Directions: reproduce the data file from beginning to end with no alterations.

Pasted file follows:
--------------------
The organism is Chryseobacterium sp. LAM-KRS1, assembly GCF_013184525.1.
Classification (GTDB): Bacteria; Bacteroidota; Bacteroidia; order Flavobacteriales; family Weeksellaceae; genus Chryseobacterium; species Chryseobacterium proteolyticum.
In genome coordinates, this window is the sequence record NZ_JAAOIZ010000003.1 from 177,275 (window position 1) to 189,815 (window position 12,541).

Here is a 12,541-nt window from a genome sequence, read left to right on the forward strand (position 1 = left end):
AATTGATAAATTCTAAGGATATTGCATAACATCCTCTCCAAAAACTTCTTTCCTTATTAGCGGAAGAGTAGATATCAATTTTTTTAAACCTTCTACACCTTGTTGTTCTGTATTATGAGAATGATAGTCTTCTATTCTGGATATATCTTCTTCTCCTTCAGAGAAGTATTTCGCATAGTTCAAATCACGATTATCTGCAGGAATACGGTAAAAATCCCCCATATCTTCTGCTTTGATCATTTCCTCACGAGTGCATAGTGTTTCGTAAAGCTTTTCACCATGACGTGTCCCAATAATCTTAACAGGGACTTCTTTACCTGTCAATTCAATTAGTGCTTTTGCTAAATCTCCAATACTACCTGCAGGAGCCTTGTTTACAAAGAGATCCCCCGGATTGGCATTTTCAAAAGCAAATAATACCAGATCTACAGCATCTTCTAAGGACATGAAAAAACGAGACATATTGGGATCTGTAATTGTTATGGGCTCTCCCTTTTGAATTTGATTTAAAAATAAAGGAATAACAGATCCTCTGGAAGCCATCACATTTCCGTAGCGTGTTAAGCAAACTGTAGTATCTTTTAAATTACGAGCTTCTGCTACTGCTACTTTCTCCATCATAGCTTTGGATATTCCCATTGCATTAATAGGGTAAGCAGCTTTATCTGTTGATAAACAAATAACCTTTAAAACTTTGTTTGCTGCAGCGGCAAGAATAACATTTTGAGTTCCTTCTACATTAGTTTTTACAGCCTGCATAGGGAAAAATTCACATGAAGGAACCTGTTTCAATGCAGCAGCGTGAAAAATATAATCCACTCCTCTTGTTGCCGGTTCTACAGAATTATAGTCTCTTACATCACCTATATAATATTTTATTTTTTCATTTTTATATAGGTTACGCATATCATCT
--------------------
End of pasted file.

The organism is Chryseobacterium sp. LAM-KRS1, assembly GCF_013184525.1.
Classification (GTDB): Bacteria; Bacteroidota; Bacteroidia; order Flavobacteriales; family Weeksellaceae; genus Chryseobacterium; species Chryseobacterium proteolyticum.
In genome coordinates, this window is the sequence record NZ_JAAOIZ010000003.1 from 177,275 (window position 1) to 189,815 (window position 12,541).

Here is a 12,541-nt window from a genome sequence, read left to right on the forward strand (position 1 = left end):
AATTGATAAATTCTAAGGATATTGCATAACATCCTCTCCAAAAACTTCTTTCCTTATTAGCGGAAGAGTAGATATCAATTTTTTTAAACCTTCTACACCTTGTTGTTCTGTATTATGAGAATGATAGTCTTCTATTCTGGATATATCTTCTTCTCCTTCAGAGAAGTATTTCGCATAGTTCAAATCACGATTATCTGCAGGAATACGGTAAAAATCCCCCATATCTTCTGCTTTGATCATTTCCTCACGAGTGCATAGTGTTTCGTAAAGCTTTTCACCATGACGTGTCCCAATAATCTTAACAGGGACTTCTTTACCTGTCAATTCAATTAGTGCTTTTGCTAAATCTCCAATACTACCTGCAGGAGCCTTGTTTACAAAGAGATCCCCCGGATTGGCATTTTCAAAAGCAAATAATACCAGATCTACAGCATCTTCTAAGGACATGAAAAAACGAGACATATTGGGATCTGTAATTGTTATGGGCTCTCCCTTTTGAATTTGATTTAAAAATAAAGGAATAACAGATCCTCTGGAAGCCATCACATTTCCGTAGCGTGTTAAGCAAACTGTAGTATCTTTTAAATTACGAGCTTCTGCTACTGCTACTTTCTCCATCATAGCTTTGGATATTCCCATTGCATTAATAGGGTAAGCAGCTTTATCTGTTGATAAACAAATAACCTTTAAAACTTTGTTTGCTGCAGCGGCAAGAATAACATTTTGAGTTCCTTCTACATTAGTTTTTACAGCCTGCATAGGGAAAAATTCACATGAAGGAACCTGTTTCAATGCAGCAGCGTGAAAAATATAATCCACTCCTCTTGTTGCCGGTTCTACAGAATTATAGTCTCTTACATCACCTATATAATATTTTATTTTTTCATTTTTATATAGGTTACGCATATCATCT